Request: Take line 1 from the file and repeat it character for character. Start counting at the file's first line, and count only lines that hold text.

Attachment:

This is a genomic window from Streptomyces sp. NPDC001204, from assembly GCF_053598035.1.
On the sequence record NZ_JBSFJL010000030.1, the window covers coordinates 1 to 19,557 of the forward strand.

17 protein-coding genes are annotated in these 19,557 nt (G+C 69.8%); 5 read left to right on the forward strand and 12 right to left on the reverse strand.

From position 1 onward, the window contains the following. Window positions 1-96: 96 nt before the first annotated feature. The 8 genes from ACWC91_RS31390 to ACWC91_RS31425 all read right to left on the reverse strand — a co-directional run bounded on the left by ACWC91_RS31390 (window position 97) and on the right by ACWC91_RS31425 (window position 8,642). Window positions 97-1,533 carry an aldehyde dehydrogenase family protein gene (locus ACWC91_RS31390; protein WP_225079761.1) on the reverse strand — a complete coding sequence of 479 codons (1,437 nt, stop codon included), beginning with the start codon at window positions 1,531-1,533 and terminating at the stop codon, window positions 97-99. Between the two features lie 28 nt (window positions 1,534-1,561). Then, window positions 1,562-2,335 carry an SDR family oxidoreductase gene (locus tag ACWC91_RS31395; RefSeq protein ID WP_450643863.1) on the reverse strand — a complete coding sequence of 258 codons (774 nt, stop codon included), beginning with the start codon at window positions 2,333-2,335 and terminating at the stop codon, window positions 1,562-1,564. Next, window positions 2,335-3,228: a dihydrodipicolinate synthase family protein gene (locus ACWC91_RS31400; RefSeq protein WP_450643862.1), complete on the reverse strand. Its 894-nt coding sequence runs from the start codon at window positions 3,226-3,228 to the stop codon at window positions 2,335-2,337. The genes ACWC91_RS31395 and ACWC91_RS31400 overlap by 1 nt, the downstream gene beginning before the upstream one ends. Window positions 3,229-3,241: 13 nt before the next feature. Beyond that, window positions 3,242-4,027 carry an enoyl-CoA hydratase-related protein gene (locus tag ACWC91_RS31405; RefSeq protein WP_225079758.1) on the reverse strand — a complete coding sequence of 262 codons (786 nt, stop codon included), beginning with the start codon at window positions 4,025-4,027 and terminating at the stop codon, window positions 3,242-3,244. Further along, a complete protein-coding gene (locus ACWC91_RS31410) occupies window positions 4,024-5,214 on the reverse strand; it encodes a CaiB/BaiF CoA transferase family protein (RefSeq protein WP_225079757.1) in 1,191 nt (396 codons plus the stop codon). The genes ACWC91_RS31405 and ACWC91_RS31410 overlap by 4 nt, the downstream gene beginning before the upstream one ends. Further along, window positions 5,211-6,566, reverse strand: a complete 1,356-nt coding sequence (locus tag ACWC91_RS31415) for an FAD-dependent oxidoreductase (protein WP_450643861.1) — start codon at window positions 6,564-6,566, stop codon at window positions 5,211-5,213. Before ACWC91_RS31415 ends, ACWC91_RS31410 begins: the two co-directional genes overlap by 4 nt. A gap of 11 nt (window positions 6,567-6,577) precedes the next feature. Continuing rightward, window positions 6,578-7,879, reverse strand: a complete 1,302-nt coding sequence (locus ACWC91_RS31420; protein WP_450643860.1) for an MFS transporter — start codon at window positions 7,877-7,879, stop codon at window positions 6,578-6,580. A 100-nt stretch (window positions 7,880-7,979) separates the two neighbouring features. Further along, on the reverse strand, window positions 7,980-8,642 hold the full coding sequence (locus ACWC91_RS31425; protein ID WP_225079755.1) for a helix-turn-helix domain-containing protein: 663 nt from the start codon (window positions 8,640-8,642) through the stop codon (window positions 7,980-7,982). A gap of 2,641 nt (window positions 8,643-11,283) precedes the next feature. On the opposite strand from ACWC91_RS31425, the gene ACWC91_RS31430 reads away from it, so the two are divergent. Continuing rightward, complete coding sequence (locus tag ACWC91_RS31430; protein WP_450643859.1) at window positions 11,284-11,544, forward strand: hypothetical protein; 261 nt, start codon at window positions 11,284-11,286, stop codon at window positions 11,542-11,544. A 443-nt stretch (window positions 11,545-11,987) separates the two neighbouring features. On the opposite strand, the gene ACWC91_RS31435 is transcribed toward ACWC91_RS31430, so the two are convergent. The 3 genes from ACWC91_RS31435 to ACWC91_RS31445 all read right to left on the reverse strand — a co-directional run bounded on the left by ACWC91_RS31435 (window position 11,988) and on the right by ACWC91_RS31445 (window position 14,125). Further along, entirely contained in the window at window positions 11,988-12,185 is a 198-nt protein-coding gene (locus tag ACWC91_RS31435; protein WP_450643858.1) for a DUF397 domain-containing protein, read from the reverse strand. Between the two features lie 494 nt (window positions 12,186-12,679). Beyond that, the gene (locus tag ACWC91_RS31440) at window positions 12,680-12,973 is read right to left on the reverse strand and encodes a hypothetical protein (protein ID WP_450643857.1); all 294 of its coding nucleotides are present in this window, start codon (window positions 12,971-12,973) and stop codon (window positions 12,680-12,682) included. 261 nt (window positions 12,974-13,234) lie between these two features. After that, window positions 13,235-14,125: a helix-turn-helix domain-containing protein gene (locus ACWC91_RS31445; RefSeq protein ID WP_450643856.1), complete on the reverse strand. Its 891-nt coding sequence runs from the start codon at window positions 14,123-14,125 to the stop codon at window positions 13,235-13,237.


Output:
This is a genomic window from Streptomyces sp. NPDC001204, from assembly GCF_053598035.1.